Saturday, January 19, 2013

Battle of the Upper Spree

The Campaign of Nations has continued, this time with a battle east of Berlin, at a crossing of the Spree River.
Russians move to the attack, screening their Hussars and Dragoons with Cossacks ...

Ponitowski's VIII Corps was holding the area, when through the north woods came two Russian Corps and  a Division of Swedish cavalry.
French and Russians - with Swedish support face off across the Spree River

Hoping to delay long enough to get re-enforced by Oudinot's XII Corps, Poniatowski chose to make his stand within firing range of the fords.
Oudinot's view of the start of the action

Pozzo di Borgo, while nominally in command was willing to permit Voronsov to take the field command, at least until he dithered overlong (which was determined to be if the Russians lost the initiative for two pulses in a row).

View of the field from behind the French left ... outgunned 3:1
 While both forces were engaged at the river on the open ground, the Russians had sent three brigades of Cossacks into the woods to flank the French, while Oudinot had sent off his own Hussar brigade and a brigade of line infantry supported by a brigade of conscripts.

Russian forces set to cross the Spree and attack the Polish Corps
The die 6 was rolled to determine the battle start ... it came up a "1", meaning that the Russians started the battle at 06h00!

An amazing turn of events for certain, did Pozzo di Borgo know that Oudinot was coming?  That he would need time to get to the field?  Just as the Swedish Cavalry would need time?  The Position Battery performed perfectly to open the battle ... 100% hits on the first salvo, which utterly shattered the battle effectiveness of the Polish brigade that was the target.

This was followed by a charge of Uhlans, which were in turn attacked by the flanking brigade of Poles.

The French counter attack also included a charge by Cuirassier, who caught the Uhlans after they fell back from the Polish counter-attack.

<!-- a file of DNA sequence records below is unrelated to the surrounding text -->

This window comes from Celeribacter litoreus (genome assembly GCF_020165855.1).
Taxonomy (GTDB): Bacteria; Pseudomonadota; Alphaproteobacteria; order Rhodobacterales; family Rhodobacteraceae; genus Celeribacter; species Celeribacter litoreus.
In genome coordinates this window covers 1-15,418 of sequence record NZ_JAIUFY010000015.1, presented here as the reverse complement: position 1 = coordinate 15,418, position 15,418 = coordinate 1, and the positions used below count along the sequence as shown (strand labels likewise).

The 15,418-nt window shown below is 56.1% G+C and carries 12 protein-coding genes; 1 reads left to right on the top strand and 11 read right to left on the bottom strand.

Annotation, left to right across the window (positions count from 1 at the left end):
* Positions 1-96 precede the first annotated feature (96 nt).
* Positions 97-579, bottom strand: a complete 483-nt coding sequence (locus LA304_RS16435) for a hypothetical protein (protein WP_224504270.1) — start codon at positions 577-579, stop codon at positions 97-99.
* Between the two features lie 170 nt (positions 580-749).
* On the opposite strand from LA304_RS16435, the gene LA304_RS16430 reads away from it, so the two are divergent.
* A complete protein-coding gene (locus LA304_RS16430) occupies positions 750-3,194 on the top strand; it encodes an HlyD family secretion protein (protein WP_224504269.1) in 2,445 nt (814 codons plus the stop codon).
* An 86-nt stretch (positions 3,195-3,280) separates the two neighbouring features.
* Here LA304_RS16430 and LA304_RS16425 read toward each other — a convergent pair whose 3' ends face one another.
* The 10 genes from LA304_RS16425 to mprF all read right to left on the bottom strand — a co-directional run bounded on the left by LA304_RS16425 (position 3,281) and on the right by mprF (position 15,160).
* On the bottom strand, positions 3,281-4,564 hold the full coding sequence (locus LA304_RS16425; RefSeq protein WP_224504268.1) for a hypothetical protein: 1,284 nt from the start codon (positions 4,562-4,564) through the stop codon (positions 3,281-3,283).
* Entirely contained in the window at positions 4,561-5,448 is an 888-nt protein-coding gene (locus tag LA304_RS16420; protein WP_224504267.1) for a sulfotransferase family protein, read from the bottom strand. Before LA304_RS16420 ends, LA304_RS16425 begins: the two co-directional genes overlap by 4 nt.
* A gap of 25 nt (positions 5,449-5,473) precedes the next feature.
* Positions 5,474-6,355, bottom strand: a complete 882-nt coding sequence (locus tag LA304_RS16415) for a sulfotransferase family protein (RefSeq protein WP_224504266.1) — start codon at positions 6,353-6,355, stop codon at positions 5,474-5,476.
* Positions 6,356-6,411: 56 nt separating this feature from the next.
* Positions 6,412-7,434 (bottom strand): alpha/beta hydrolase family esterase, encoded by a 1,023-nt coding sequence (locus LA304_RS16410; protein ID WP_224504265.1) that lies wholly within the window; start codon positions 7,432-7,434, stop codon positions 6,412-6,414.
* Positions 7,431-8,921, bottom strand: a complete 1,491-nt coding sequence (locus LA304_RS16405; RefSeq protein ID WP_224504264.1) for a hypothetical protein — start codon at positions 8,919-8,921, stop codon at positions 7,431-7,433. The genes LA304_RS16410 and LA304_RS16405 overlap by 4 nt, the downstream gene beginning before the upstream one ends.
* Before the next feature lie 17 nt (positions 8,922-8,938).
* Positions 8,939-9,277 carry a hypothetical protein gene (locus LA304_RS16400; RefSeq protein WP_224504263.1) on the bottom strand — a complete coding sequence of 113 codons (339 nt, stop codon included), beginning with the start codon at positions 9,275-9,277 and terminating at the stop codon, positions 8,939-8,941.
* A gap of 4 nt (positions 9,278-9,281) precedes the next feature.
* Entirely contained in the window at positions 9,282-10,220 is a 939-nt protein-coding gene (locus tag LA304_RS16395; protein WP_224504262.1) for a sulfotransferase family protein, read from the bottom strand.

This brigade of Uhlans held up the heavy Cuirassier long enough for two brigades of Hussars to cross the ford and prepare to flank the entire VIII Corps position.

Russian Hussars stream across the Spree as Uhlans are cut apart by French Cuirassier
Giving as good as they take the Polish Brigade of Sierawski drives off the Russian Uhlans

Turn one was to have three pulses, by the end neither commander had any command dice left and the battle got away from the commanders for a moment.

A wild series of melees were conducted on after the other right at the bridgehead

Both of the close-in Russian commands decided to attack (rolling 10+ on 2d6 causes this in FPGA) this sent both Arentschild's brigade and the covering troops of the Position Battery, Grenadiers and line infantry across the river (not in the actual plan of the Russians to waste these troops this way).  It was enough to send off the French Cuirassier and keep the crossing open for more Russians to cross.

wild fighting with abandon at the bridgehead as commanders loose some control over their troops
The far right flank of the French line is overcome by the Hussar brigades that have crossed over and now wrap around the Polish brigade.  Meantime Russian horse artillery crosses the river in mass.

Russian Hussars finish off the Polish Division of Kaminiecki